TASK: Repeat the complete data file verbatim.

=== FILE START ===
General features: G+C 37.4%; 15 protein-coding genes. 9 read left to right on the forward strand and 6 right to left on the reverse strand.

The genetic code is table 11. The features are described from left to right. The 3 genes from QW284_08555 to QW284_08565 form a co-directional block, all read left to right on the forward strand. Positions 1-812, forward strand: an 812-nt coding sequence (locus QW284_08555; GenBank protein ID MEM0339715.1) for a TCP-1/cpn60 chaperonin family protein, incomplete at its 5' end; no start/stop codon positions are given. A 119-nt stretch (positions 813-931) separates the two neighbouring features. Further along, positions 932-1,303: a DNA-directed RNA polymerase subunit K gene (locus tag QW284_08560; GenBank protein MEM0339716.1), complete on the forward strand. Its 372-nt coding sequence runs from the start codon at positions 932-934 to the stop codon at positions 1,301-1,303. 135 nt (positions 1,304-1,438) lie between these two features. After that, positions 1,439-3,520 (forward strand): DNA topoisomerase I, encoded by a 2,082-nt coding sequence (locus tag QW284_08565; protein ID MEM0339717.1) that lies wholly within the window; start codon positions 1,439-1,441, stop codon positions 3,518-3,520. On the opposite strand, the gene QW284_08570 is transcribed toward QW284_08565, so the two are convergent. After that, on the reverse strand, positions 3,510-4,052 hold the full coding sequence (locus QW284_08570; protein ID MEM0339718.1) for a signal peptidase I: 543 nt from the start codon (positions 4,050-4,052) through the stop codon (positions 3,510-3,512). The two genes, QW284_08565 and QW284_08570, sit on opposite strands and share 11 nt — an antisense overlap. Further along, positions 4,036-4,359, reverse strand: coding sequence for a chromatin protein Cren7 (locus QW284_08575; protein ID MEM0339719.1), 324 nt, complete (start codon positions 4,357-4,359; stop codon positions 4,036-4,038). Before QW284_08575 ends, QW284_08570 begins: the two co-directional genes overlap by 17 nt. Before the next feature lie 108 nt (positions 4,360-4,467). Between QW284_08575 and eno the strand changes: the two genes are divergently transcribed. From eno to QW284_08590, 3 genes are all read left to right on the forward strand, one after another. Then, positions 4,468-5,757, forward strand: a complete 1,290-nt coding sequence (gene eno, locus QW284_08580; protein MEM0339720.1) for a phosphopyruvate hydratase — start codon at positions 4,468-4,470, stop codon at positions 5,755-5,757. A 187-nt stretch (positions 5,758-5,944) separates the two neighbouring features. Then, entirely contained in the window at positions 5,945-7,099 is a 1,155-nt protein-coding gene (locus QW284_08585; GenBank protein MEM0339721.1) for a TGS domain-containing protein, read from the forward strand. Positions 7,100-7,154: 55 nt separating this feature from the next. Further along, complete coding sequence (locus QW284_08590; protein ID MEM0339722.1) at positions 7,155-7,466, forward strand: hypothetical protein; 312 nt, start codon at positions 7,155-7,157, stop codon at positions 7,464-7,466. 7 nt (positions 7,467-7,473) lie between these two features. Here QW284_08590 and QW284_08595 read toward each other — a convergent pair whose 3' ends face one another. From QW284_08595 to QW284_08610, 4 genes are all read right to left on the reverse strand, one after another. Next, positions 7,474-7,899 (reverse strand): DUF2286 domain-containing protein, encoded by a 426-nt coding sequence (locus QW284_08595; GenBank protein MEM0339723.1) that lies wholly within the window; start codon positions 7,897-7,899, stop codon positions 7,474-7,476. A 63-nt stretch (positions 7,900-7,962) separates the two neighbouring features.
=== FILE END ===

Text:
General features: G+C 37.4%; 15 protein-coding genes. 9 read left to right on the forward strand and 6 right to left on the reverse strand.

The genetic code is table 11. The features are described from left to right. The 3 genes from QW284_08555 to QW284_08565 form a co-directional block, all read left to right on the forward strand. Positions 1-812, forward strand: an 812-nt coding sequence (locus QW284_08555; GenBank protein ID MEM0339715.1) for a TCP-1/cpn60 chaperonin family protein, incomplete at its 5' end; no start/stop codon positions are given. A 119-nt stretch (positions 813-931) separates the two neighbouring features. Further along, positions 932-1,303: a DNA-directed RNA polymerase subunit K gene (locus tag QW284_08560; GenBank protein MEM0339716.1), complete on the forward strand. Its 372-nt coding sequence runs from the start codon at positions 932-934 to the stop codon at positions 1,301-1,303. 135 nt (positions 1,304-1,438) lie between these two features. After that, positions 1,439-3,520 (forward strand): DNA topoisomerase I, encoded by a 2,082-nt coding sequence (locus tag QW284_08565; protein ID MEM0339717.1) that lies wholly within the window; start codon positions 1,439-1,441, stop codon positions 3,518-3,520. On the opposite strand, the gene QW284_08570 is transcribed toward QW284_08565, so the two are convergent. After that, on the reverse strand, positions 3,510-4,052 hold the full coding sequence (locus QW284_08570; protein ID MEM0339718.1) for a signal peptidase I: 543 nt from the start codon (positions 4,050-4,052) through the stop codon (positions 3,510-3,512). The two genes, QW284_08565 and QW284_08570, sit on opposite strands and share 11 nt — an antisense overlap. Further along, positions 4,036-4,359, reverse strand: coding sequence for a chromatin protein Cren7 (locus QW284_08575; protein ID MEM0339719.1), 324 nt, complete (start codon positions 4,357-4,359; stop codon positions 4,036-4,038). Before QW284_08575 ends, QW284_08570 begins: the two co-directional genes overlap by 17 nt. Before the next feature lie 108 nt (positions 4,360-4,467). Between QW284_08575 and eno the strand changes: the two genes are divergently transcribed. From eno to QW284_08590, 3 genes are all read left to right on the forward strand, one after another. Then, positions 4,468-5,757, forward strand: a complete 1,290-nt coding sequence (gene eno, locus QW284_08580; protein MEM0339720.1) for a phosphopyruvate hydratase — start codon at positions 4,468-4,470, stop codon at positions 5,755-5,757. A 187-nt stretch (positions 5,758-5,944) separates the two neighbouring features. Then, entirely contained in the window at positions 5,945-7,099 is a 1,155-nt protein-coding gene (locus QW284_08585; GenBank protein MEM0339721.1) for a TGS domain-containing protein, read from the forward strand. Positions 7,100-7,154: 55 nt separating this feature from the next. Further along, complete coding sequence (locus QW284_08590; protein ID MEM0339722.1) at positions 7,155-7,466, forward strand: hypothetical protein; 312 nt, start codon at positions 7,155-7,157, stop codon at positions 7,464-7,466. 7 nt (positions 7,467-7,473) lie between these two features. Here QW284_08590 and QW284_08595 read toward each other — a convergent pair whose 3' ends face one another. From QW284_08595 to QW284_08610, 4 genes are all read right to left on the reverse strand, one after another. Next, positions 7,474-7,899 (reverse strand): DUF2286 domain-containing protein, encoded by a 426-nt coding sequence (locus QW284_08595; GenBank protein MEM0339723.1) that lies wholly within the window; start codon positions 7,897-7,899, stop codon positions 7,474-7,476. A 63-nt stretch (positions 7,900-7,962) separates the two neighbouring features.